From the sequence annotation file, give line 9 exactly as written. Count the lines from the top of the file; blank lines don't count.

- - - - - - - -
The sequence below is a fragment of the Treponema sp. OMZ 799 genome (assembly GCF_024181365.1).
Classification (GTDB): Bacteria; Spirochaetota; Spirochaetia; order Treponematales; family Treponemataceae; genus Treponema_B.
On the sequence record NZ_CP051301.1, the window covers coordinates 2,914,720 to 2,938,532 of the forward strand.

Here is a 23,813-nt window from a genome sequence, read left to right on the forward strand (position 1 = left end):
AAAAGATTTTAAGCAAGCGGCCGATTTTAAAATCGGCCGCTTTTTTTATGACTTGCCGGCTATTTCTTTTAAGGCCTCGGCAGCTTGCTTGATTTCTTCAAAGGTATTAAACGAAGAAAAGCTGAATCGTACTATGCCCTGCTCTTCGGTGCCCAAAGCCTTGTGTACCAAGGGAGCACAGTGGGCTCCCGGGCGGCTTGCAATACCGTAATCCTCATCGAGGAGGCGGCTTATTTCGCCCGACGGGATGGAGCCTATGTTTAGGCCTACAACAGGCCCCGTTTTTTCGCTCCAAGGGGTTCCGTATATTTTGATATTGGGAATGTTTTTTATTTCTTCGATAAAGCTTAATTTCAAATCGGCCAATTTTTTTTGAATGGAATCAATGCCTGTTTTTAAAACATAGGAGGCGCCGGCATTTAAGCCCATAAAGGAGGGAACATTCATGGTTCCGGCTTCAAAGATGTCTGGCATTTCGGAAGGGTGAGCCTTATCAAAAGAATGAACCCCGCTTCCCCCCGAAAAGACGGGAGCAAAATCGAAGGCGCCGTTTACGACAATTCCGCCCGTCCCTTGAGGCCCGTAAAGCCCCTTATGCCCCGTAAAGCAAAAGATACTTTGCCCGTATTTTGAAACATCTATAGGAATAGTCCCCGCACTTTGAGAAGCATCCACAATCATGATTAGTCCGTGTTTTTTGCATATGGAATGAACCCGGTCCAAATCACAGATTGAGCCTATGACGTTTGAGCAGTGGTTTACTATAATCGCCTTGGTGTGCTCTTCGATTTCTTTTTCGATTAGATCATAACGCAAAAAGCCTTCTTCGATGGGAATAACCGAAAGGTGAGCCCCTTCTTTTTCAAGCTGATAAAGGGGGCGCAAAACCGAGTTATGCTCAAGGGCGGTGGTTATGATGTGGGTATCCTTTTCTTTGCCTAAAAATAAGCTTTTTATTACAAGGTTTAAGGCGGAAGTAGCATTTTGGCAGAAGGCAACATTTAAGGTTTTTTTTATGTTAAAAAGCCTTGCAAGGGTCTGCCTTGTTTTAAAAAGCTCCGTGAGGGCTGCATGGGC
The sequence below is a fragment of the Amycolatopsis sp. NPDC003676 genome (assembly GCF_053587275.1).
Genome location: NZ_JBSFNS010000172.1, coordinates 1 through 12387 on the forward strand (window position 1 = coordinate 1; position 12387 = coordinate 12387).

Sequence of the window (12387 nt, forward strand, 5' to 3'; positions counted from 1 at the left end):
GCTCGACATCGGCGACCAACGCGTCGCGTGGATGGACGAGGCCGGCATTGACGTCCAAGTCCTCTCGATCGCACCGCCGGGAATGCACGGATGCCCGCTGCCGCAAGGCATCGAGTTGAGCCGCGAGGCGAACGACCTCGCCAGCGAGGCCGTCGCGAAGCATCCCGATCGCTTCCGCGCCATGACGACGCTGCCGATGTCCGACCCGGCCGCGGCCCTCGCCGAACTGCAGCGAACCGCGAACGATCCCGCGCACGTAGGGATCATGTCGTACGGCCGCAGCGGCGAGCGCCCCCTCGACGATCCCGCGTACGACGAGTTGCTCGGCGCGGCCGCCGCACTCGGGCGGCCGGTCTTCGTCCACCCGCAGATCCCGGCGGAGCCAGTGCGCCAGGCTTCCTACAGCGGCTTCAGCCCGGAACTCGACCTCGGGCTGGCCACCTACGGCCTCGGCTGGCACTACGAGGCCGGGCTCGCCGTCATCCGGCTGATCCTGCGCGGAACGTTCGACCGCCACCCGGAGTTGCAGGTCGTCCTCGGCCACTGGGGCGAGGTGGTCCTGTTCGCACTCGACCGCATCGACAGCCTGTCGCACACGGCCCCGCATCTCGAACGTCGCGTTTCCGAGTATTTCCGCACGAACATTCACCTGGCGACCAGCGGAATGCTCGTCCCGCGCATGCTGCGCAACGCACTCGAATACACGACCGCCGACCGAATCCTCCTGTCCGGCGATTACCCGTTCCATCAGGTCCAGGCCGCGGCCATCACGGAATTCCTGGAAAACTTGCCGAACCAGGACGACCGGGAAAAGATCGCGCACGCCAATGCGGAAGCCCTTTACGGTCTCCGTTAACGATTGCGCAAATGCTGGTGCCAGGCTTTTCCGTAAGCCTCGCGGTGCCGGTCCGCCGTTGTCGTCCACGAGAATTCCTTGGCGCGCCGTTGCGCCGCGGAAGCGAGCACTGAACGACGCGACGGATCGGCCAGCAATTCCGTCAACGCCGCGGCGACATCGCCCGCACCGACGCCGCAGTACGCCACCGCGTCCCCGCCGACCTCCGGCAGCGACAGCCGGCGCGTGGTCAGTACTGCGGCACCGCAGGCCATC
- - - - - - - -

GCTCGACATCGGCGACCAACGCGTCGCGTGGATGGACGAGGCCGGCATTGACGTCCAAGTCCTCTCGATCGCACCGCCGGGAATGCACGGATGCCCGCTGCCGCAAGGCATCGAGTTGAGCCGCGAGGCGAACGACCTCGCCAGCGAGGCCGTCGCGAAGCATCCCGATCGCTTCCGCGCCATGACGACGCTGCCGATGTCCGACCCGGCCGCGGCCCTCGCCGAACTGCAGCGAACCGCGAACGATCCCGCGCACGTAGGGATCATGTCGTACGGCCGCAGCGGCGAGCGCCCCCTCGACGATCCCGCGTACGACGAGTTGCTCGGCGCGGCCGCCGCACTCGGGCGGCCGGTCTTCGTCCACCCGCAGATCCCGGCGGAGCCAGTGCGCCAGGCTTCCTACAGCGGCTTCAGCCCGGAACTCGACCTCGGGCTGGCCACCTACGGCCTCGGCTGGCACTACGAGGCCGGGCTCGCCGTCATCCGGCTGATCCTGCGCGGAACGTTCGACCGCCACCCGGAGTTGCAGGTCGTCCTCGGCCACTGGGGCGAGGTGGTCCTGTTCGCACTCGACCGCATCGACAGCCTGTCGCACACGGCCCCGCATCTCGAACGTCGCGTTTCCGAGTATTTCCGCACGAACATTCACCTGGCGACCAGCGGAATGCTCGTCCCGCGCATGCTGCGCAACGCACTCGAATACACGACCGCCGACCGAATCCTCCTGTCCGGCGATTACCCGTTCCATCAGGTCCAGGCCGCGGCCATCACGGAATTCCTGGAAAACTTGCCGAACCAGGACGACCGGGAAAAGATCGCGCACGCCAATGCGGAAGCCCTTTACGGTCTCCGTTAACGATTGCGCAAATGCTGGTGCCAGGCTTTTCCGTAAGCCTCGCGGTGCCGGTCCGCCGTTGTCGTCCACGAGAATTCCTTGGCGCGCCGTTGCGCCGCGGAAGCGAGCACTGAACGACGCGACGGATCGGCCAGCAATTCCGTCAACGCCGCGGCGACATCGCCCGCACCGACGCCGCAGTACGCCACCGCGTCCCCGCCGACCTCCGGCAGCGACAGCCGGCGCGTGGTCAGTACTGCGGCACCGCAGGCCATC